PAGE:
Coats loves God and Selma

Published 12:00 am Sunday, July 25, 2004

Douglas Coats is not a household word in Selma or Dallas County. But he is a force for good that someday may move the proverbial mountain.

Coats would be the last one to draw that conclusion about himself.

A native of Demopolis, Coats moved here as a young adult and has been here ever since – 27 years. He is a graduate of Livingston University, now the University of West Alabama.

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He has been employed by the state of Alabama for 31 years as an accounts examiner and reviews accounts of governmental entities – mostly counties – including Dallas.

He’s a member of the First Church of the Nazarene, but is not bound by the narrow confines of denomination – which does not meant that his congregation is unimportant to him. “Outside of my family and God, the church is the main thing in my life,” he said.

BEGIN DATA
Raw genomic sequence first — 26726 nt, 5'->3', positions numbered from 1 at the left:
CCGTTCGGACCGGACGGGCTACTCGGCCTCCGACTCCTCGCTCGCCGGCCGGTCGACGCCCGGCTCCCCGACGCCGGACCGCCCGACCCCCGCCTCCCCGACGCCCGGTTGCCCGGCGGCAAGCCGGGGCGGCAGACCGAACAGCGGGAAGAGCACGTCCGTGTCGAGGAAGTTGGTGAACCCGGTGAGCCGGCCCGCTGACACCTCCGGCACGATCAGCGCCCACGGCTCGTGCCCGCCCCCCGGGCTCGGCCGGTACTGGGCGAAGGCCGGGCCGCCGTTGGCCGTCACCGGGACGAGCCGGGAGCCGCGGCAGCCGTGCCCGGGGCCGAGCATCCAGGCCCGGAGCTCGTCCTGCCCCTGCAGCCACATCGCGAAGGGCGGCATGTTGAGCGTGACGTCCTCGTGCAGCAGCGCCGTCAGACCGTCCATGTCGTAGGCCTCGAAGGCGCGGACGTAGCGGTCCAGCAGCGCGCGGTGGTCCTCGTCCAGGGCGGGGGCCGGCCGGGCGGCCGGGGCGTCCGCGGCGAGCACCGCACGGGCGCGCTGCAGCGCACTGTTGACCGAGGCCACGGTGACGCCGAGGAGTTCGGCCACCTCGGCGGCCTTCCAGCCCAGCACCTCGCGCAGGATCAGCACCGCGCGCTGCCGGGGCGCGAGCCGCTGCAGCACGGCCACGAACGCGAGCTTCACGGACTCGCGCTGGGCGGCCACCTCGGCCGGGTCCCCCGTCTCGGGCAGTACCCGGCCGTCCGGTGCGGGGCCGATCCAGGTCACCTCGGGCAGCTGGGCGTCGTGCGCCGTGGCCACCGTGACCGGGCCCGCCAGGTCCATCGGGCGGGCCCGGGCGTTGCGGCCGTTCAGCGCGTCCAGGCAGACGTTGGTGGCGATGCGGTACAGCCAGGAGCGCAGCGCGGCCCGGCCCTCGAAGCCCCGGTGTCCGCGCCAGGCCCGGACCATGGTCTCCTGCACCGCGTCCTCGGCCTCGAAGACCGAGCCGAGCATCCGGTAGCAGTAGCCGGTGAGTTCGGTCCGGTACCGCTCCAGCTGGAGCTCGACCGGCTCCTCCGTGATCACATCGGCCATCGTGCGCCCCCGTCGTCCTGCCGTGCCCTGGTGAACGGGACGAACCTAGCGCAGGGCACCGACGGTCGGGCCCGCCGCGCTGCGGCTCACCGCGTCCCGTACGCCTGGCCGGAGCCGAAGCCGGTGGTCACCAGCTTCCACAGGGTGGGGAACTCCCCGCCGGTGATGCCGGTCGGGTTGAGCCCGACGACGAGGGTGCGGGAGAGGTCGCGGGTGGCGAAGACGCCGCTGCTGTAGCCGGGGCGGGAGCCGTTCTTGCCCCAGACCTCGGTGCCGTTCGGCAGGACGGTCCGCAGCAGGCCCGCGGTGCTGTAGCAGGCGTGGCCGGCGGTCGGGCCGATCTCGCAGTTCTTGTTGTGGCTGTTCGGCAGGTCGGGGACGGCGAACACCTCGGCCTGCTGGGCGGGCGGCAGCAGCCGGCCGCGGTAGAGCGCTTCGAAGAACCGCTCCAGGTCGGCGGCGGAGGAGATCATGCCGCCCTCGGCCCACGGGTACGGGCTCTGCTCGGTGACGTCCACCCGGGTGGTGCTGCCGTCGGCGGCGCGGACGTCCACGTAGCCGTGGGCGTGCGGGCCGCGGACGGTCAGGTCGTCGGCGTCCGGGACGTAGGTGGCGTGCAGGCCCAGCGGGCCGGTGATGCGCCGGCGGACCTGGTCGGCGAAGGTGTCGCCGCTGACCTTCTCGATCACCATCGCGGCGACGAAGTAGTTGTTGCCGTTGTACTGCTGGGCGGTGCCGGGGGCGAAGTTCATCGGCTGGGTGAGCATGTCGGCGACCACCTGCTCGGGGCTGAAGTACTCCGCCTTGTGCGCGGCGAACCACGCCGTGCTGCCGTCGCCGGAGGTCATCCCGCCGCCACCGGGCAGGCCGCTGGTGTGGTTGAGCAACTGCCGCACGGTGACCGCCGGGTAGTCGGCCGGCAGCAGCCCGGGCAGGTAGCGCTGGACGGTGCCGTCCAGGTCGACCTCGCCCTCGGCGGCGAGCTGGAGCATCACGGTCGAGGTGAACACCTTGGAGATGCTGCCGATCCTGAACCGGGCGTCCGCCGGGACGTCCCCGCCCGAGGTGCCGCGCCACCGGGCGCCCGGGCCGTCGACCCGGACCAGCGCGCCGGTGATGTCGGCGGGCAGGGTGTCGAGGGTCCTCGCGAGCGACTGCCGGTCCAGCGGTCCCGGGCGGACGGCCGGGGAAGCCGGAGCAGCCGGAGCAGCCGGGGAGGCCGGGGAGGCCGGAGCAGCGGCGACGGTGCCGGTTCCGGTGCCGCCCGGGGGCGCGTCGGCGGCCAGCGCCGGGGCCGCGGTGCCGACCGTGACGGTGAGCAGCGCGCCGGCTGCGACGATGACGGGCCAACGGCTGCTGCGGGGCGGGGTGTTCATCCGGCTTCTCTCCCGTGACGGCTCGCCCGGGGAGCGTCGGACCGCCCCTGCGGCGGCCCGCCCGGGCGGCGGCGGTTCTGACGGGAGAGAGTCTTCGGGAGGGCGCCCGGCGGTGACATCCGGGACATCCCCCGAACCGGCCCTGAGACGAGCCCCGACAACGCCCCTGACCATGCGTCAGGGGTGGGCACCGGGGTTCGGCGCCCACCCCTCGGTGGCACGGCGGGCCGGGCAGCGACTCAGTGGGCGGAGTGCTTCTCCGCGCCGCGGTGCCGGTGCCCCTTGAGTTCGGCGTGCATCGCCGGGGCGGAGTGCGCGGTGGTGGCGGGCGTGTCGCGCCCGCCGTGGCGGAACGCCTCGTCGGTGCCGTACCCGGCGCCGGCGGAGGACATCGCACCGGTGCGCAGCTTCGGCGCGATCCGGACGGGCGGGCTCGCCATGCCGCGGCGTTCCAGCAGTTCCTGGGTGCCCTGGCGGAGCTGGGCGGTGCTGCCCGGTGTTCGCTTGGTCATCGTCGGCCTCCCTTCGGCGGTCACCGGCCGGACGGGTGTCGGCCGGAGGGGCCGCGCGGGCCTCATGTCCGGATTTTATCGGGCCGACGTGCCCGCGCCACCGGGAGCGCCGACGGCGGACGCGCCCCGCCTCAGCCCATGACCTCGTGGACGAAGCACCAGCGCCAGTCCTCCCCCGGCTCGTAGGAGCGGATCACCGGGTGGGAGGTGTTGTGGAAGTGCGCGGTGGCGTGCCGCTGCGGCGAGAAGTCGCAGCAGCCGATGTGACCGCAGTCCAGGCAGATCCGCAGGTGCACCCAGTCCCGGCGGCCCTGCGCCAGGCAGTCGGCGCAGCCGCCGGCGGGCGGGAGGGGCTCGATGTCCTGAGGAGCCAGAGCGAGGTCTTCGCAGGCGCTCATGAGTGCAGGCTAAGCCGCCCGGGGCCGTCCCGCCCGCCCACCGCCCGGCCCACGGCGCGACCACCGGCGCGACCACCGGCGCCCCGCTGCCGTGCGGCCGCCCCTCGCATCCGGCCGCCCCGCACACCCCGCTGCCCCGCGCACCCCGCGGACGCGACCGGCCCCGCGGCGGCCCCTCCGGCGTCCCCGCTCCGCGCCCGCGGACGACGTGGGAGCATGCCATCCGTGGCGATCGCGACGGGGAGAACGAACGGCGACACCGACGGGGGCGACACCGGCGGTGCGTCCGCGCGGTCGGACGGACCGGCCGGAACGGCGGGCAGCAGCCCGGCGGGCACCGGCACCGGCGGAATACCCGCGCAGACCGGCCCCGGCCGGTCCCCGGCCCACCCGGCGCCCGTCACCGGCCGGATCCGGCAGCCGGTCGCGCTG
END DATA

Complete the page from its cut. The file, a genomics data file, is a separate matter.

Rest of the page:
He has devoted enormous amounts of time to causes in the community to which he is deeply committed – religious causes.

Coats’ core convictions are that God intends the Church of Jesus Christ to be one and that God is no respecter of persons.

Thus one finds Coats initiating some programs and activities and supporting many others that range far beyond his own congregation – while at the same time finding time to be a faithful husband and father and supporting other secular activities.

For example, he has been president of the Bow Hunters of Alabama, formed to foster sportsmanship and to promote conservation, for several years. His interests range widely.

But even the secular activities tie into what amounts to a wholistic vision of the character of God’s kingdom coming on Earth.